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Friday, October 19, 2012

Two Trauma Communities: A Philosophical Reconciliation of Cultural and Psychiatric Trauma Theories

by Vincenzo Di Nicola, MPhil, MD, PhD, FRCPC, FAPA
Professor of Psychiatry, University of Montreal

Presented at the Harvard Program for Refugee Trauma
Massachusetts General Hospital - Harvard Medical School
Cambridge, MA, USA
Monday, October 15, 2012

This presentation is based on my doctoral dissertation,
"Trauma and Event: A Philosophical Archaeology" (EGS, August 2012).


After a brief introduction to the theme of my doctoral investigation into trauma and event, with an overview of the main assertions about origins of trauma and event in the rupture or experiential cut in the discourse of being, a dichotomy in trauma theories is identified. We cannot characterize trauma as a unified discourse or as a spectrum even within one discipline. What brings conceptual order to the concept of trauma and to trauma studies is to discern a dichotomy as a separator or marker that divides the discourses along different axes and conceptualizations. This is a meta-concept that creates two groups or two poles around which certain notions or studies or traditions congeal. Yet, any given separator that creates a dichotomy is shifting, porous and unstable. In describing two theories of trauma she names mimetic and antimimetic theories, Ruth Leys lucidly demonstrates that, "from the turn of the century to the present there has been a continual oscillation between them, indeed that interpenetration of one by the other or alternatively the collapse of one into the other has been recurrent and unstoppable." Furthermore, Leys notes that historically, the mimetic/antimimetic dichotomy constantly invites and defeats all attempts to resolve it. Leys is consistent on this to the point that she predicts that our current debates are "fated to end in an impasse." Leys' own analysis becomes part of the meta-concept of trauma, such that her mimetic/antimimetic dichotomy confirms the notion of a dichotomy but does not exhaust it. Other dichotomies come into play and while we can separate their poles, they do not match evenly with each other and are sometimes even incongruent and incompatible. Trauma in fact has a historical structure, an idea that is congruent with Michel Foucault's notion of a discursive formation or episteme.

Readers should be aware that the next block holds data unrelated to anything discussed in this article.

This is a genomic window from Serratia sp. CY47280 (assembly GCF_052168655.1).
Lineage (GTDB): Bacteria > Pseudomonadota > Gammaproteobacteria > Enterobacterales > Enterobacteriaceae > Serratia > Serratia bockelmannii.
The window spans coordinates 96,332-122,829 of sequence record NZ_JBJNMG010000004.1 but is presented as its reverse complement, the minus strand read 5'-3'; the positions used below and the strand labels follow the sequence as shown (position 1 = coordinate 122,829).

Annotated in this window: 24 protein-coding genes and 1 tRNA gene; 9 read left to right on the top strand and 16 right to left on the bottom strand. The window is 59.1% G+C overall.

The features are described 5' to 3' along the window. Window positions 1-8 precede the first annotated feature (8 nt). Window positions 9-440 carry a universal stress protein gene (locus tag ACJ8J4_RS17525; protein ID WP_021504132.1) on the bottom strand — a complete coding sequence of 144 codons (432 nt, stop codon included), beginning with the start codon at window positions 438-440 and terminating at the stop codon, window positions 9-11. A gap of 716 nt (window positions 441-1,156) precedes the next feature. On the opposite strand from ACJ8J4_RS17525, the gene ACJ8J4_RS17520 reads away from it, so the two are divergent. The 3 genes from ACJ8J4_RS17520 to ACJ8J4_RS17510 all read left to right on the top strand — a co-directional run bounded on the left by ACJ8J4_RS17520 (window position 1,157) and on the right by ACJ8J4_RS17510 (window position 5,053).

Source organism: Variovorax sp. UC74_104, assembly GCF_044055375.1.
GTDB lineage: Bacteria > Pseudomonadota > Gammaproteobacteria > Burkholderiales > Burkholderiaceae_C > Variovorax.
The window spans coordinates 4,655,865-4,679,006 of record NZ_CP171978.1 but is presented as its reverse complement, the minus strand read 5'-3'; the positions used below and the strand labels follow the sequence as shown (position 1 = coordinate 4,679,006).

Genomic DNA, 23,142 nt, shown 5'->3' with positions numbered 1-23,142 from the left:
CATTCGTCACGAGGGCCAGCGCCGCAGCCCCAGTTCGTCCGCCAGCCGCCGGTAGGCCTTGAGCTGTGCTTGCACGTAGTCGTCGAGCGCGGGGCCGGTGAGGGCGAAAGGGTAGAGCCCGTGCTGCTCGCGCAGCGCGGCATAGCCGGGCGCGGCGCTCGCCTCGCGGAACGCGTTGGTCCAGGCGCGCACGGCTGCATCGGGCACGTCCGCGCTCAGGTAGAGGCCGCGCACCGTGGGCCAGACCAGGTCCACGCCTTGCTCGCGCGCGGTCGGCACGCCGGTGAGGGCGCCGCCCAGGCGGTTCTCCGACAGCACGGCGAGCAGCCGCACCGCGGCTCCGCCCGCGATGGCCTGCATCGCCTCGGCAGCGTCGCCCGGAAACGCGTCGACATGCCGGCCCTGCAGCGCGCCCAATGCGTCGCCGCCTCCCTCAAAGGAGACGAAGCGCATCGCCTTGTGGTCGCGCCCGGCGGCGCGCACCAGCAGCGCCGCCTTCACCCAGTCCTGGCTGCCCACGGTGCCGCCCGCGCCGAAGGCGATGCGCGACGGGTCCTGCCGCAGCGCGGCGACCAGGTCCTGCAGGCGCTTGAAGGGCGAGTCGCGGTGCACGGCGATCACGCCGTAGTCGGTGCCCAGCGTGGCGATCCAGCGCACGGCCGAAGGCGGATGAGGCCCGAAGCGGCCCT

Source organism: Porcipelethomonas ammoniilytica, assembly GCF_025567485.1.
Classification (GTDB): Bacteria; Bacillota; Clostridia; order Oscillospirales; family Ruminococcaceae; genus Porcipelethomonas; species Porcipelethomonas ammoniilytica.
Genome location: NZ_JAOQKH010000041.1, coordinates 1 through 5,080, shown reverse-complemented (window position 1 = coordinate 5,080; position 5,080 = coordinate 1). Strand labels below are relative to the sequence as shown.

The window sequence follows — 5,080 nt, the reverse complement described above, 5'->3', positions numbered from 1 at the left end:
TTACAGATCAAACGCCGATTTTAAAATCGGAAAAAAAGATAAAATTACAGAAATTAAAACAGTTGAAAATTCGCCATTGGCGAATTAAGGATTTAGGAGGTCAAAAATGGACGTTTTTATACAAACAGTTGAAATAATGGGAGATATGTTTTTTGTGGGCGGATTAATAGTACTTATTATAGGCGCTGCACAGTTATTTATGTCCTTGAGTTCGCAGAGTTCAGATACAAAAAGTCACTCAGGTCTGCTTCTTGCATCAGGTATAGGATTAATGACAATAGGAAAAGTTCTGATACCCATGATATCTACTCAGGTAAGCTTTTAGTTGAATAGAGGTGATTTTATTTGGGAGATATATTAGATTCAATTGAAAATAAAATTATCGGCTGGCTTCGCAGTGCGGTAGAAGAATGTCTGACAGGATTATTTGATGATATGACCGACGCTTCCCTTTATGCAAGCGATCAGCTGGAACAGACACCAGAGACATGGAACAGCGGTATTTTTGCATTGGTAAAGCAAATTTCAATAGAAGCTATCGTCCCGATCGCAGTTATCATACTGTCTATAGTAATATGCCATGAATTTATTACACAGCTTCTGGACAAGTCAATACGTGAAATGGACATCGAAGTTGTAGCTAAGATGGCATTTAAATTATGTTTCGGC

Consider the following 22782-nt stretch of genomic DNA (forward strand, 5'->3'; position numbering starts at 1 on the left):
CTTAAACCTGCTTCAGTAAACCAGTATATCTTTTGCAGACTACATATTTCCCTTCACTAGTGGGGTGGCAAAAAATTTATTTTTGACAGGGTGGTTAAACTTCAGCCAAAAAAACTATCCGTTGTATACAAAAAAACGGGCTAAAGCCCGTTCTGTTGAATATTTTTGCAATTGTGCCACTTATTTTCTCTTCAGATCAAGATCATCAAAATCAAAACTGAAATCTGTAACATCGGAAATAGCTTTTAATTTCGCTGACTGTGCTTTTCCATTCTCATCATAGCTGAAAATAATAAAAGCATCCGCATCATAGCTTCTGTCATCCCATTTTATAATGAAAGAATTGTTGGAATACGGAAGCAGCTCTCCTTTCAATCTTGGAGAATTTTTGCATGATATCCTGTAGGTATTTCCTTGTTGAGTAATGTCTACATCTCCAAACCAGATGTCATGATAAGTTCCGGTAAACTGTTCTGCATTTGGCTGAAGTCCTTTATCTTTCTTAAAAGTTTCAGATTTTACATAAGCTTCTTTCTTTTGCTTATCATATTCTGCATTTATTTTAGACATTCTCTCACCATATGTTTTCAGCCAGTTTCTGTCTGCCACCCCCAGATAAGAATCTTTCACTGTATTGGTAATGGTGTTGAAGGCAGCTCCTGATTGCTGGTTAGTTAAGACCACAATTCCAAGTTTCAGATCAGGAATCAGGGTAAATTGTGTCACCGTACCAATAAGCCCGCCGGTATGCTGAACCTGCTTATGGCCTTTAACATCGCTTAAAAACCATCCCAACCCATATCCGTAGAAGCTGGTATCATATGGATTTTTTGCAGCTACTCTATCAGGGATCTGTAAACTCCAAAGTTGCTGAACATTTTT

Trauma, as a concept or theory with its associated practices, has become an apparatus. Not only has "trauma" been constructed and put in play as an apparatus describing we want to name and explain but it is hard not to reach for this apparatus as an explanatory model, with all its conflations and confusions. The two trauma theories are intertwined not only across but even within each individual theory or group of researchers, rendering the dichotomy intractable in Leys' view. My own meta-concept places Leys' approach within a larger one: hers is one dichotomy among others. This is not to say that we can stand above the dichotomy but that if we see it as an apparatus, which is a discourse with a strategic function, we cna discern that it functions not as one dichotomy, one particular difference, but an epistemological cut in any possible discourse about trauma. We see this in the bivalence in this archaeology, from the word trauma itself, to the metaphors used to describe it, to the ways in which "wound" is deployed in Western culture. From Achilles' spear that both cuts and heals, to Plato's pharmakon which is both a poison and a remedy, this bivalence reaches its apogee in the current cultural theory of trauma which I call trauma as event. I do not share Leys' pessimistic conclusion that the dichotomy in trauma theories is intractable but rather that it will remain so as long as we unwittingly repeat it, as evidenced by the fact that we each generation rediscovers the notion of traumatic stress in different but structurally similar guises. Once we are aware of trauma as an apparatus, we may more consciously entertain other theories and find a new lexicon for trauma.

My own proposal is modest: first, I believe that trauma has accrued a supplementarity or excess (cf. Jacques Derrida). In Freudian terms, this supplementarity is overdetermined or multiply-determined. I maintain that a great proportion of the variation may be attributed precisely to the "looping effects" between the clinical use of trauma and its cultural avatar. Second, we must separate the various ways in which the word trauma is deployed and differentiate our vocabulary for different aspects of the trauma process. Third, and most salient, trauma must be separated radically from event, which is the subtext of cultural trauma theory.

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